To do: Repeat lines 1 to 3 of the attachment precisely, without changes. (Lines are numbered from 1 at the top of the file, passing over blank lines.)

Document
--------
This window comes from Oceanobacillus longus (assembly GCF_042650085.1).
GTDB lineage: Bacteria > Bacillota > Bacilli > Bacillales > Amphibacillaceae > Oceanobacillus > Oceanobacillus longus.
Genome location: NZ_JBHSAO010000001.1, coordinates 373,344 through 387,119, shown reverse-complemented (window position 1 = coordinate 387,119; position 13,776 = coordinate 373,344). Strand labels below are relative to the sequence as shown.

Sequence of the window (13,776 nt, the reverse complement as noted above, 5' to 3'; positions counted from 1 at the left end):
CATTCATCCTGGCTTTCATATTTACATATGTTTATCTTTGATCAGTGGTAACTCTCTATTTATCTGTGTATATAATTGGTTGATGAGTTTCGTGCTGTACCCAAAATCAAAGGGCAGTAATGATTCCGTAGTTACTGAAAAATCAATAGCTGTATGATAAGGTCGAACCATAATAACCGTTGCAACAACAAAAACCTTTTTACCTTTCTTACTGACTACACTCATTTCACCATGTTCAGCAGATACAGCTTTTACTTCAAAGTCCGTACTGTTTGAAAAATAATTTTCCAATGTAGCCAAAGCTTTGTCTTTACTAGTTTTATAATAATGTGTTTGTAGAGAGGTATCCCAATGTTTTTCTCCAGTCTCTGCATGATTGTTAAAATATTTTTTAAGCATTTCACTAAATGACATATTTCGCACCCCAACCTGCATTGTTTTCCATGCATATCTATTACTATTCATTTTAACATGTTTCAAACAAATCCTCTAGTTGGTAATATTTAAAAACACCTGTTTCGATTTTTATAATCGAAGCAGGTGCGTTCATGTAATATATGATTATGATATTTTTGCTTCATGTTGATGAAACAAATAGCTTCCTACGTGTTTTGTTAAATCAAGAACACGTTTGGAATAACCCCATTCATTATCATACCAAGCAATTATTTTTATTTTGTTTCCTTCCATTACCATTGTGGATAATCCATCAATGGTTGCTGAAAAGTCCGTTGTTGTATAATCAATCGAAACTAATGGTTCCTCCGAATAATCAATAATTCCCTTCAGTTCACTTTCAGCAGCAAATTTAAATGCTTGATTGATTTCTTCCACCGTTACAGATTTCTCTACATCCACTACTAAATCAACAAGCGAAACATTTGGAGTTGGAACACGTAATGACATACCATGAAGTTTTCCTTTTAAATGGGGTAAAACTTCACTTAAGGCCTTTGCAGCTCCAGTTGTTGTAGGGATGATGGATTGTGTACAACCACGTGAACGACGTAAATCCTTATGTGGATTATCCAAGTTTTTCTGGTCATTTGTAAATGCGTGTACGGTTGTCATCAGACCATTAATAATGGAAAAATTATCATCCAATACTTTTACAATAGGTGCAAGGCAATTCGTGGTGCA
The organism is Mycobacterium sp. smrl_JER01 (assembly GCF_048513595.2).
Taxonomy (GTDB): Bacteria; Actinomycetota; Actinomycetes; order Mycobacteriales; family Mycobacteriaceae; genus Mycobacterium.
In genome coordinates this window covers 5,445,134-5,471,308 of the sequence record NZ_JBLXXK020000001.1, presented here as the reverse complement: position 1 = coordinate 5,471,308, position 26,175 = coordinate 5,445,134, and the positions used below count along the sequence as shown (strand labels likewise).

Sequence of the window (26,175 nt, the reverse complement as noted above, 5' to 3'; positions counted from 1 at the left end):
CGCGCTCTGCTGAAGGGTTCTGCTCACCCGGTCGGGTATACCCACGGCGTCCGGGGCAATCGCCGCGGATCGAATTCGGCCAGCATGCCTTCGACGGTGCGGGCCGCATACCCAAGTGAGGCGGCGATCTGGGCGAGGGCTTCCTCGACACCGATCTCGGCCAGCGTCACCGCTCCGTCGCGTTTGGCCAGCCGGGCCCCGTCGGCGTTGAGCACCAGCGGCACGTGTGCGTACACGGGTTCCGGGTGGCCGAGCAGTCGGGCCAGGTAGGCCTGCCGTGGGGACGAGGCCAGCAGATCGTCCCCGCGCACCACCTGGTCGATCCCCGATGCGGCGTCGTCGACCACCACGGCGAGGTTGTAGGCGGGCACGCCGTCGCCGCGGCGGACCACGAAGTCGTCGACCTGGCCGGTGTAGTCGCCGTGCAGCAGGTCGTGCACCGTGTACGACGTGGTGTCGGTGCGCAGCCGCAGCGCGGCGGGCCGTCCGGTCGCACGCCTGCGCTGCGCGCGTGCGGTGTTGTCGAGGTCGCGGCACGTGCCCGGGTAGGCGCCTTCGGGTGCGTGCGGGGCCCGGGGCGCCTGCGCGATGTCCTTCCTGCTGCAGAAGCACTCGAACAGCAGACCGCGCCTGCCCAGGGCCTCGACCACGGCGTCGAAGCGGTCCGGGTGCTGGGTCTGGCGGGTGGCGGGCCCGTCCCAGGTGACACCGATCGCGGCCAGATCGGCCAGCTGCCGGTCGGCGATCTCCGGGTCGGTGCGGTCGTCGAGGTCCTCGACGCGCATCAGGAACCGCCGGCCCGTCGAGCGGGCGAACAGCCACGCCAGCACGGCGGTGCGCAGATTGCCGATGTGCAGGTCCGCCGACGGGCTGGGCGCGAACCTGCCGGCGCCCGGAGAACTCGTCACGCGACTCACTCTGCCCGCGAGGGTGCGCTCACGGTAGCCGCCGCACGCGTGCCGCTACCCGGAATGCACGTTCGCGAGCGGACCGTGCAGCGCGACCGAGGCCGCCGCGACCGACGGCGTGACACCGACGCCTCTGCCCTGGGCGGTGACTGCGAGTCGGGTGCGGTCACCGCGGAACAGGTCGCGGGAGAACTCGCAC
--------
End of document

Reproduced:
This window comes from Oceanobacillus longus (assembly GCF_042650085.1).
GTDB lineage: Bacteria > Bacillota > Bacilli > Bacillales > Amphibacillaceae > Oceanobacillus > Oceanobacillus longus.
Genome location: NZ_JBHSAO010000001.1, coordinates 373,344 through 387,119, shown reverse-complemented (window position 1 = coordinate 387,119; position 13,776 = coordinate 373,344). Strand labels below are relative to the sequence as shown.